Dutch restaurants recruit robot waiters as Covid-19 restrictions ease
Two restaurants in the Netherlands are using robotic waiting staff to serve food and maintain social distancing as eateries in the country reopen this week.
We’ve had mannequins, toy pandas, pool noodle hats and designer dining lampshades, but now it is the turn of the robots.
Restaurants around the the world are devising unusual ways in which to limit social contact between customers and staff.
Restaurants in the Netherlands were allowed to reopen from 1 June, with tables spaced 1.5 metres apart and a maximum of 30 diners.
Asian restaurant Dadawan in Maastricht has hired three new members of staff – Amy, Aker and James – a trio of robots, which are intended to reduce the number of times the restaurant’s human workforce pass through the eatery.
The robots carry food and drink to diners on trays. This must be picked up by the customer at the table, and then the robot returns to the kitchen automatically.
According to Reuters, staff equipped with face masks load food and drink onto the trays, press a table number, and then the robot does its duty.
Meanwhile, fellow Asian restaurant Royal Palace in Renesse ordered two robotic helpers back in March, before Covid-19 took hold. The eatery is now offering customers the opportunity to name its two new waiters for the chance to win a free meal.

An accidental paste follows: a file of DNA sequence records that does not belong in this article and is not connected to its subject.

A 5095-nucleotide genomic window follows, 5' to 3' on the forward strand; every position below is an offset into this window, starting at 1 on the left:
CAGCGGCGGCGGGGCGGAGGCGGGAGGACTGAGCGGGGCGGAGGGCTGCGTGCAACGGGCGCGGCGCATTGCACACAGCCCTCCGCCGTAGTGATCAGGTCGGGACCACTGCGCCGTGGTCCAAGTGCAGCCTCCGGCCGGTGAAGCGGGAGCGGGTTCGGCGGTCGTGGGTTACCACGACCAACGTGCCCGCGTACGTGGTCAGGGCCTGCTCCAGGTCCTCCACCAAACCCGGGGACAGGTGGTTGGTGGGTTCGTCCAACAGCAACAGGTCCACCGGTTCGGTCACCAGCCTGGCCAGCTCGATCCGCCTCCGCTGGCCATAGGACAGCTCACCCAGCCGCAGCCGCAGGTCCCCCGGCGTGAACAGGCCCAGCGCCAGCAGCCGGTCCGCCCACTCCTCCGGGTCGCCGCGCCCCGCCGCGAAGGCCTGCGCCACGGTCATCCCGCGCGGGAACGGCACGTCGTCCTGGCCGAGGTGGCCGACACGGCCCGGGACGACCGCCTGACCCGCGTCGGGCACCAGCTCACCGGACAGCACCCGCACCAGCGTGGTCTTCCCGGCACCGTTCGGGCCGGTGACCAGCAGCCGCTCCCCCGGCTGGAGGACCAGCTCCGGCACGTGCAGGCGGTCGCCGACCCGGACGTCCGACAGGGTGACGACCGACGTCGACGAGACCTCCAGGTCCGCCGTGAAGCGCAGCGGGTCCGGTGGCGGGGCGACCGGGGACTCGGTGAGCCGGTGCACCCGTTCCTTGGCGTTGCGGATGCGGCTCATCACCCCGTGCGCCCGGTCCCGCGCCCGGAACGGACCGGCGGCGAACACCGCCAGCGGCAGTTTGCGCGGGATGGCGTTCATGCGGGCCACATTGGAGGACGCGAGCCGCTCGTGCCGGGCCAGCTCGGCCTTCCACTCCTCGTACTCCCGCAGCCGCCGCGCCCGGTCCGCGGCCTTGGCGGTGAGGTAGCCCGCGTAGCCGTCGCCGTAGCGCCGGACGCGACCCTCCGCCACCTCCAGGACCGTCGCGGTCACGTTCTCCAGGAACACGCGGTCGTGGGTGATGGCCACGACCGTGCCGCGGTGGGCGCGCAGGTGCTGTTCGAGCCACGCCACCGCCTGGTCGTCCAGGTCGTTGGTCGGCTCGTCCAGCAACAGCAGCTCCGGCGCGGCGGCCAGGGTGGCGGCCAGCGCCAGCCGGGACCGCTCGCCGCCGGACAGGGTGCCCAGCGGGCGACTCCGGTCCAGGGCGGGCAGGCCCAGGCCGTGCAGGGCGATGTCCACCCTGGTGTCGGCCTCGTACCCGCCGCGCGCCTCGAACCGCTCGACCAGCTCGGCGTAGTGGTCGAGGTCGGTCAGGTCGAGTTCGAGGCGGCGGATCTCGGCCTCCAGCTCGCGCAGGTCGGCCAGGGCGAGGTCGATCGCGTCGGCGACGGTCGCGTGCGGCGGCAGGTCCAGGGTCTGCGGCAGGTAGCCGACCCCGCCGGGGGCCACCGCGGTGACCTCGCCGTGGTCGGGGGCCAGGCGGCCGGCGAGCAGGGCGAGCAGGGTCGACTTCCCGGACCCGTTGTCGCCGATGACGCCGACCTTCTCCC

Royal Palace owner Shaosong Hu told Editie NL: “The plan had been around for some time. I saw them [the robots] in China and liked them. So I ordered them then.”
Robots in bars and restaurants are not new. Earlier this year, a Tokyo restaurant chain made headlines after claimed that it had to resort to using a robot bartender to make drinks at its railway station pub, after it failed to find a human who was up to the job. Meanwhile, in 2017, a bar entirely staffed by robots opened in Las Vegas.
The current situation means we could start to see more non-human helpers appearing at restaurants around the world.
Tim Warrington, CEO of Bots.co.uk, a company which hires out and makes robots, told The Telegraph that he’d seen a “huge increase in demand for waitress and delivery robots”.
He said the company was about to launch a new service which allows customers to hire a robot and its software for £950 a month.